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Telecommunications is going through a paradigm shift. Network Function Virtualization (NFV) is the key driver behind this change. For the purposes of this blog post, NFV is an umbrella term that relates to the entire NFV ecosystem: from Infrastructure as a Service platforms (IaaS) like OpenStack, to the “softwareization” of the network (SDN and more), Virtual Network Function (VNF) onboarding, and, perhaps most importantly, management and orchestration (MANO).
A MANO system is a software component that provisions and manages infrastructure. It talks to IaaS APIs and manages networking, storage, and compute. It provisions network functions and orchestrates them, keeps an inventory of all resources, scales network services up and down, and performs self-healing through closed loop automation–and that’s only scratching the surface.
While MANO systems are usually associated with telecoms and NFV, MANO also has a place in datacenter automation, and is equally applicable in that context.,  At Interdynamix, we expect to see more reference to MANO as part of standard datacenter automation as it matures, and as datacenter operators require more automation.
It’s MANO that this post will focus on, specifically the open source MANO system ONAP–the “open network automation platform.”
ONAP is a massive open source project. Its purpose is to provide a platform for “real-time, policy-driven orchestration and automation of physical and virtual network functions.” It allows organizations to use agile methodologies to manage network infrastructure. You want closed loop automation? ONAP can do it. You want monitoring and metrics? ONAP can do it. You want to deploy AI and ML models? ONAP can do it.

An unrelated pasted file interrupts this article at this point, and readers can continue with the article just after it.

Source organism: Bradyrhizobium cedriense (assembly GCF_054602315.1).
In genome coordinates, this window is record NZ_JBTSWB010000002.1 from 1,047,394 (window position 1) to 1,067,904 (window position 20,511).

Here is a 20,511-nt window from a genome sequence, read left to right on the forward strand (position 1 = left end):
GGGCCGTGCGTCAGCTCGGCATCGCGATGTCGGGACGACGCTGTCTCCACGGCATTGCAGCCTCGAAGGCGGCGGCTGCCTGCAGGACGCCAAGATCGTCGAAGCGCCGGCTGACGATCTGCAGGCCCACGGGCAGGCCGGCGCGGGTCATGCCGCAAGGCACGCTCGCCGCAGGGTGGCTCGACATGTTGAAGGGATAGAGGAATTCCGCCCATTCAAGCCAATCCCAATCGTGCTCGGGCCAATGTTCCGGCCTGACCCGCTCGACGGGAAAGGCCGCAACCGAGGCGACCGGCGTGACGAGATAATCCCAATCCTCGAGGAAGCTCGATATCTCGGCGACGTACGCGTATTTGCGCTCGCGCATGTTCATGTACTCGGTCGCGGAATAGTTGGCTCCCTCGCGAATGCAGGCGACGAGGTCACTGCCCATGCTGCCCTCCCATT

ONAP provides a common platform for telecommunications, cable and cloud operators and their solution providers to rapidly design, implement and manage differentiated services. It provides orchestration, automation and end-to-end lifecycle management of network services…additionally, it provides tools for network service design and a framework for closed-loop automation.
Like many other complex open source systems, such as OpenStack for example, ONAP is a collection of loosely coupled subprojects. While some of these projects will almost always be deployed, others are optional. The point is that what actually makes up a particular ONAP deployment is fluid and depends on what data centers or telecoms desire to achieve with it.
When we work with clients that want ONAP one of the first things we do is to ensure that there is an understanding that there may not be such thing as a “generic ONAP install.” In fact most production ONAP deployments that exist today are comprised of a small number of ONAP pieces that provide a specific automation function, as opposed to a “full ONAP” deployment.
Due to its complexity, all the pieces of ONAP, which end up being hundreds of containers, need to be deployed and tied together in an automated fashion. Again, like OpenStack or Kubernetes, ONAP will have various distributions that do this. Installer, distribution, configuration management, call it what you will–it’s a piece of software that can be used to setup and manage the lifecycle of ONAP itself.
This is where ONAP Operations Manager, or OOM, comes in. OOM is the defacto standard tool to deploy and manage ONAP. However, for better or worse, it’s a complex system on its own. All OOM does is deploy and manage ONAP.
Currently OOM works best in conjunction with Kubernetes. OOM will automatically deploy selected ONAP components into an existing Kubernetes cluster. Most organizations first attempt to use and understand ONAP will involve using OOM. That can turn into a daunting task as, at the very least, it involves having a working Kubernetes cluster with the proper networking, storage, and additional components (such as Helm, a Kubernetes package manager of sorts).
At Interdynamix we have deep expertise in deployment of ONAP using OOM: